In 1852, Mackenzie became editor of the Lambton Shield. As editor, Mackenzie was a little too vocal, leading the paper to a lawsuit for libel against the local conservative candidate; because a key witness claimed Cabinet Confidence and would not testify, the pap

Prince Edward Island dollar

The Prince Edward Island dollar was a unit of currency used in Prince Edward Island. The dollar replaced the Prince Edward Island pound in 1872 at a rate of 1 pound = 4.866 dollars. The dollar was subdivided into 100 cents. Only one type of coin, the one-cent piece, was struck for the Prince Edward Island dollar, in 1871. PEI entered Confederation two years later. Both sides of the coin were designed by Leonard Charles Wyon; the obverse had Queen Victoria, with the date. The reverse was specially made for the PEI government, it had the seal of the colony—a large oak tree, symbolising England, sheltering three younger ones, which symbolised Prince Edward Island's three counties. Below the seal was located the Latin phrase "PARVA SUB INGENTI", translated as "The small beneath the great". Around the seal and phrase was written "PRINCE EDWARD ISLAND", the denomination, "ONE CENT"; the coin was produced at the Heaton Mint, due to the London Mint having to strike domestic coins. However, the "H" mint mark is missing.

The coin is composed of 95% copper. 4% tin, 1% zinc. It has a diameter of 25.40 mm. It has a plain edge. Two million one-cent pieces were minted. PEI's government would experience difficulties in placing the coins in circulation—10 years were needed for the government to get rid of them; the last of the coins were sold at a 10 percent discount. The Prince Edward Island Treasury issued British pound notes in 5 and 10 shilling, 1, 2, 5-pound denominations; the Merchant Bank of Prince Edward Island issued banknotes in 1, 2, 5, 10, 20 dollar denominations. The Bank of Prince Edward Island incorporated on 14 April 1856 in Charlottetown, after nearly two years of negotiations with Great Britain over the legality of a colony-established bank. On 13 August 1856 the bank opened for business, was the first bank established on the island; the founding directors included: James Peake, Richard Heartz, Daniel Davies, Henry Haszard, Daniel Brenan. In 1857 the Bank of PEI temporarily closed after the directors discovered that the bank president and cashier had made loans that exceeded their capital.

The cashier remained at the bank. In 1881, after it was discovered that the cashier had made irresponsibly large loans, the bank was closed, liquidated over the next several years; the Bank of Prince Edward Island was the first in Canada to file for bankruptcy. The bank's first issue of paper currency was dated the same day and included 5 and 10 shilling notes, 1 and 5 pound notes. A shorter issue of notes in 1859 only included 2 pound denominations; the 1872 issue in Canadian dollars was dated 1 January 1872. Prince Edward Island pound Baldwin, Douglas O. "The Growth and Decline of the Charlottetown Banks, 1854–1906", Acadiensis, 15: 28–52 Baldwin, Douglas O.. K. Cross. Canadian Coins. Toronto: Charlton Press. P. 33. ISBN 0-88968-288-7. Cuhaj, George S. ed.. Standard Catalog of World Paper Money Specialized Issues. Krause. ISBN 978-1-4402-0450-0. Forbes, E. R.. The Atlantic Provinces in Confederation. University of Toronto Press. ISBN 0-8020-6817-0. Krause, Chester L.. Standard Catalog of World Coins: 1801–1991.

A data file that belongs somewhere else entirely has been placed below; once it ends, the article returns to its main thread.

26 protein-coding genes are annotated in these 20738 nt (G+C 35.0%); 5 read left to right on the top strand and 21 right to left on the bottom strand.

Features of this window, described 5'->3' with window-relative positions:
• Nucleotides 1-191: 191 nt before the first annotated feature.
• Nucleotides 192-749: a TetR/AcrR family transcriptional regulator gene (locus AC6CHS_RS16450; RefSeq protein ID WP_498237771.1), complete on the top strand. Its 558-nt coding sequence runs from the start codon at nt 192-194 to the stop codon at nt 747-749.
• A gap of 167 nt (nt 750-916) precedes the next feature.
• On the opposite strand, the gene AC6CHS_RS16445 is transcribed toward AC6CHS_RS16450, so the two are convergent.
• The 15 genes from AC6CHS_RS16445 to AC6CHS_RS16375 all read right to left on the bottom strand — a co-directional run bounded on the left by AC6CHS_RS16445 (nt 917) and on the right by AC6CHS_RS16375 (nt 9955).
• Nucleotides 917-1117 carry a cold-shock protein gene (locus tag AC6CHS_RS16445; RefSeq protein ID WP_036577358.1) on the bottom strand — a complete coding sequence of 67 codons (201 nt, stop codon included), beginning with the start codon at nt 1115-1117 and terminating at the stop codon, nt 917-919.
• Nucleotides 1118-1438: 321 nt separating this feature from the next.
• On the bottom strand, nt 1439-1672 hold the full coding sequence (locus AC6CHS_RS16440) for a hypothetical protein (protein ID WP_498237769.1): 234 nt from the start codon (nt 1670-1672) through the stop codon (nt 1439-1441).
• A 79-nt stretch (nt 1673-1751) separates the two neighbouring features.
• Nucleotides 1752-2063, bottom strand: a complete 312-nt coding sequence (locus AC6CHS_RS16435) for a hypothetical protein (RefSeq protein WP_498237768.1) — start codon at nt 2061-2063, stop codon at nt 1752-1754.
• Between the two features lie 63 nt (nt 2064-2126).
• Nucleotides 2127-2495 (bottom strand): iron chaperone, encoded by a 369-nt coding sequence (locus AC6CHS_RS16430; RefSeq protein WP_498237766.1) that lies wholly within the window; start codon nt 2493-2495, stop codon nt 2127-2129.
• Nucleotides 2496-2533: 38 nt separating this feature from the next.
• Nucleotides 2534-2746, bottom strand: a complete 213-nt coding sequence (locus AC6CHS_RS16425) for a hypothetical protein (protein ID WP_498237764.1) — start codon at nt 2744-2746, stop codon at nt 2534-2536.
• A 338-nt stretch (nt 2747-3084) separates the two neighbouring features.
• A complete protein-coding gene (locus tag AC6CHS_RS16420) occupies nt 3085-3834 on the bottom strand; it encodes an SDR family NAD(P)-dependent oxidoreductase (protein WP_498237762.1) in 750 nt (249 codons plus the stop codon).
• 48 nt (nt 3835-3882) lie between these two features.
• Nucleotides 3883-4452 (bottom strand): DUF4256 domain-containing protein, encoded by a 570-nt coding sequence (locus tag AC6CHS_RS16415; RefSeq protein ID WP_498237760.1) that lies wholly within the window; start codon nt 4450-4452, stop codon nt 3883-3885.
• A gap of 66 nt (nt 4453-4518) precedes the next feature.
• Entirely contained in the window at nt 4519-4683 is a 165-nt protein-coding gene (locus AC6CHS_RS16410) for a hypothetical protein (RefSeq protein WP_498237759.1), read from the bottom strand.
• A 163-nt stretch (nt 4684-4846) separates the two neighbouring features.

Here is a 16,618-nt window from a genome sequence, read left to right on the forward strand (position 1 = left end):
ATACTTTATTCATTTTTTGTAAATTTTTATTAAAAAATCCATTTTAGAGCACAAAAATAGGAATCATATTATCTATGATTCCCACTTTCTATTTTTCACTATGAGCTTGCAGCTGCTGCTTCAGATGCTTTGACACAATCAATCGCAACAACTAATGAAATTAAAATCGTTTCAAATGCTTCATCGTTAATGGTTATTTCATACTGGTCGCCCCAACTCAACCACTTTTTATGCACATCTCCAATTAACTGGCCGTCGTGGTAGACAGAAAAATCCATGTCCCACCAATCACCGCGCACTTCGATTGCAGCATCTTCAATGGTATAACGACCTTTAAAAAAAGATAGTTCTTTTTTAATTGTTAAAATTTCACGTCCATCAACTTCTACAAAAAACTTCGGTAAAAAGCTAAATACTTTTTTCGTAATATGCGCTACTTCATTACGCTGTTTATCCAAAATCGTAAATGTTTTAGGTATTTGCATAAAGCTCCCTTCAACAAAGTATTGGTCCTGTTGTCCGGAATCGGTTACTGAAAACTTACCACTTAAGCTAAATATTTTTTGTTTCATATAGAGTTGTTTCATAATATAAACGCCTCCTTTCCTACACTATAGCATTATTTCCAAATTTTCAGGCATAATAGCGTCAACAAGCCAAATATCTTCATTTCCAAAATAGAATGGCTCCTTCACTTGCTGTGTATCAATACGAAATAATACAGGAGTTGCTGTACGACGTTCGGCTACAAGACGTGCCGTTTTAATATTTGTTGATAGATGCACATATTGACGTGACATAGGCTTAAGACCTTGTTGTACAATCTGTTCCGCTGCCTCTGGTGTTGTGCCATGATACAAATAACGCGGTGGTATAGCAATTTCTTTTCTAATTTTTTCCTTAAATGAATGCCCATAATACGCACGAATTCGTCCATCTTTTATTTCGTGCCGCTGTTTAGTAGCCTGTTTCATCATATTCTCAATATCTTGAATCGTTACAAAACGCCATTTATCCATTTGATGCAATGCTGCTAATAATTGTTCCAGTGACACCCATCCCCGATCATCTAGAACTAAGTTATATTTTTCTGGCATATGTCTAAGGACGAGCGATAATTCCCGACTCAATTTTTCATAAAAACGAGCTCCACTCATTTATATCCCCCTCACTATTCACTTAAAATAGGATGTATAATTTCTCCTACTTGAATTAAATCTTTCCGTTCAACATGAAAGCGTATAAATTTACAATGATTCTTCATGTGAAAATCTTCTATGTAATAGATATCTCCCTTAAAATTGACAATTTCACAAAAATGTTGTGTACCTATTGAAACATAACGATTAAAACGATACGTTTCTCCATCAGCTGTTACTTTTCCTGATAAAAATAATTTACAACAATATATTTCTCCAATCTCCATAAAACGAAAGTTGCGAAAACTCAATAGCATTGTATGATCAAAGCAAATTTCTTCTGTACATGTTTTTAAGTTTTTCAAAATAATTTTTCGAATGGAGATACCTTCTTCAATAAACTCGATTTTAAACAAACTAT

Krause Publications. ISBN 0873411501. Pick, Albert. Standard Catalog of World Paper Money: Specialized Issues. Colin R. Bruce II and Neil Shafer. Krause Publications. ISBN 0-87341-149-8. Currency Reforms

Emilios Panayiotou

Emilios Panayiotou is a Cypriot footballer who plays as a midfielder for AEZ Zakakiou in the Cypriot Second Division. He made his first football steps at the age of six at Polemidia and a year he joined AEL Limassol academies. After a test in PSV Eindhoven, Emilios joined the Academies of Nikodimos Papavasiliou. In 2007, after having passed through tests in Manchester City, Southampton and AJ Auxerre, he joined the academies of Sochaux. Two years he returned to Cyprus and signed a contract with APOEL. On 10 February 2010, he made his debut with APOEL in a Cypriot Cup match against Ermis Aradippou, coming on as a substitute in the 72nd minute. On 29 August 2012, Emilios joined Olympiakos Nicosia on a season-long loan deal from APOEL, he appeared in 15 league matches and scored one goal against AEP Paphos on 9 December 2012, in Olympiakos' 3–1 home win. The summer of 2013, he moved again on a season-long loan deal from APOEL to the Cypriot First Division side Alki Larnaca. On September 2014, Emilios signed a contract with Aris Limassol.

APOEL Official Profile Emilios Panayiotou at Soccerway